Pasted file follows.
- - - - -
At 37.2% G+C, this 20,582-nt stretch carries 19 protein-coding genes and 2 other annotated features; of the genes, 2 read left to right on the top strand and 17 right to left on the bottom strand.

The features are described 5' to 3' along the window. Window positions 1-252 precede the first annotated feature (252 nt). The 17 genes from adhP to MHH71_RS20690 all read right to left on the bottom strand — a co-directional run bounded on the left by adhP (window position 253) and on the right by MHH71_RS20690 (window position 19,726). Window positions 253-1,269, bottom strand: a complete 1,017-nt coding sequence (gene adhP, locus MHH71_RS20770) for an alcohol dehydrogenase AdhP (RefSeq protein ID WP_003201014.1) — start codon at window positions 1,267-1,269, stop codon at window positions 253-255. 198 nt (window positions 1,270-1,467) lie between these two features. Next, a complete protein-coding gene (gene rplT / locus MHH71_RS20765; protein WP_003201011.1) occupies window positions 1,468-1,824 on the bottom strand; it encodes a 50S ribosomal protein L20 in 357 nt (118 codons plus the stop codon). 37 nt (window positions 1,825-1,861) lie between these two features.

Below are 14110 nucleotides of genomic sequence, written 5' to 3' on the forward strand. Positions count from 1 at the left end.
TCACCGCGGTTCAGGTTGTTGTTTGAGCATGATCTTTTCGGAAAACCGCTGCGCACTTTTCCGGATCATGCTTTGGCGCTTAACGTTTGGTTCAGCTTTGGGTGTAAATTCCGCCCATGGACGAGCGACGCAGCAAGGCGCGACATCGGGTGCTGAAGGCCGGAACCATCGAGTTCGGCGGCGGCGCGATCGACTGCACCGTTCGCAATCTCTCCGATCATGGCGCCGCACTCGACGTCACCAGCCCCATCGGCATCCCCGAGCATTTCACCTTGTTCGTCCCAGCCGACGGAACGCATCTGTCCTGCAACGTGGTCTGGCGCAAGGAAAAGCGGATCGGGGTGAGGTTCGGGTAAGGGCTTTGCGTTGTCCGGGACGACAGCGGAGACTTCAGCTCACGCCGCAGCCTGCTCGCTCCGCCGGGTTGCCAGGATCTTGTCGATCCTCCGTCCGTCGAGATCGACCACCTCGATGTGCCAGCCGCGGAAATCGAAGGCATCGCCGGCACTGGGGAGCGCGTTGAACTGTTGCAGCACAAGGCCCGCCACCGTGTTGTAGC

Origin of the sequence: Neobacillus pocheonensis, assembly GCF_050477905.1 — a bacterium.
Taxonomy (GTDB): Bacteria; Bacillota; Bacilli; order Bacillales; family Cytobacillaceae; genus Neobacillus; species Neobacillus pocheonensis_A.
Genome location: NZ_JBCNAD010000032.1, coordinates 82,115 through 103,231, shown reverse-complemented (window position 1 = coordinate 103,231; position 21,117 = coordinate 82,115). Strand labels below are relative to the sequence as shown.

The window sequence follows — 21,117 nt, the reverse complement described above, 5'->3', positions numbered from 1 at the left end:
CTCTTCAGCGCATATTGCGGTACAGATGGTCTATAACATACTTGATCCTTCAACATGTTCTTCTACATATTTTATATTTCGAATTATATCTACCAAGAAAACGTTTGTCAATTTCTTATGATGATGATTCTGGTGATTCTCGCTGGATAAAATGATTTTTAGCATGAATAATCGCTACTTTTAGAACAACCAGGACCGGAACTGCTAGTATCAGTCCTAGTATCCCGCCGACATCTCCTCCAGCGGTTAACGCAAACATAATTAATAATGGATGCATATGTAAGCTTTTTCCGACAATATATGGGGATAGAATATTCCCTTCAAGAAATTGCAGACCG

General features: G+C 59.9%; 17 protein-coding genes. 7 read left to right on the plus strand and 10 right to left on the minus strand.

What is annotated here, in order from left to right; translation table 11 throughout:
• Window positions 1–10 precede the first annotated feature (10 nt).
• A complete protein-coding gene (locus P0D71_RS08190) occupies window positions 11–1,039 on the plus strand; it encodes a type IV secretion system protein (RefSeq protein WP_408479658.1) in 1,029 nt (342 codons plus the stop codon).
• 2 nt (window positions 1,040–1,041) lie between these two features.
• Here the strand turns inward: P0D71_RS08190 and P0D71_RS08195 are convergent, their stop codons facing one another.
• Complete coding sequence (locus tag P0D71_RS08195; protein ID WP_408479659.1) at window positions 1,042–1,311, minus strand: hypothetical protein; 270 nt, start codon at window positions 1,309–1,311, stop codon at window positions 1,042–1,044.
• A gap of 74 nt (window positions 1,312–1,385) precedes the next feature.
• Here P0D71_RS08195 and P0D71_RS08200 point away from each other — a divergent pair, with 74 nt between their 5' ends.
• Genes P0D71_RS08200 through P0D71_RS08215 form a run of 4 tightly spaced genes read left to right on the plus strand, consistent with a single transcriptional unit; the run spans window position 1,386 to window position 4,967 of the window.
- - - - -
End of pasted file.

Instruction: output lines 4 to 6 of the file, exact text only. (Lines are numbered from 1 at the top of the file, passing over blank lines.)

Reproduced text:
TCACCGCGGTTCAGGTTGTTGTTTGAGCATGATCTTTTCGGAAAACCGCTGCGCACTTTTCCGGATCATGCTTTGGCGCTTAACGTTTGGTTCAGCTTTGGGTGTAAATTCCGCCCATGGACGAGCGACGCAGCAAGGCGCGACATCGGGTGCTGAAGGCCGGAACCATCGAGTTCGGCGGCGGCGCGATCGACTGCACCGTTCGCAATCTCTCCGATCATGGCGCCGCACTCGACGTCACCAGCCCCATCGGCATCCCCGAGCATTTCACCTTGTTCGTCCCAGCCGACGGAACGCATCTGTCCTGCAACGTGGTCTGGCGCAAGGAAAAGCGGATCGGGGTGAGGTTCGGGTAAGGGCTTTGCGTTGTCCGGGACGACAGCGGAGACTTCAGCTCACGCCGCAGCCTGCTCGCTCCGCCGGGTTGCCAGGATCTTGTCGATCCTCCGTCCGTCGAGATCGACCACCTCGATGTGCCAGCCGCGGAAATCGAAGGCATCGCCGGCACTGGGGAGCGCGTTGAACTGTTGCAGCACAAGGCCCGCCACCGTGTTGTAGC

Origin of the sequence: Neobacillus pocheonensis, assembly GCF_050477905.1 — a bacterium.
Taxonomy (GTDB): Bacteria; Bacillota; Bacilli; order Bacillales; family Cytobacillaceae; genus Neobacillus; species Neobacillus pocheonensis_A.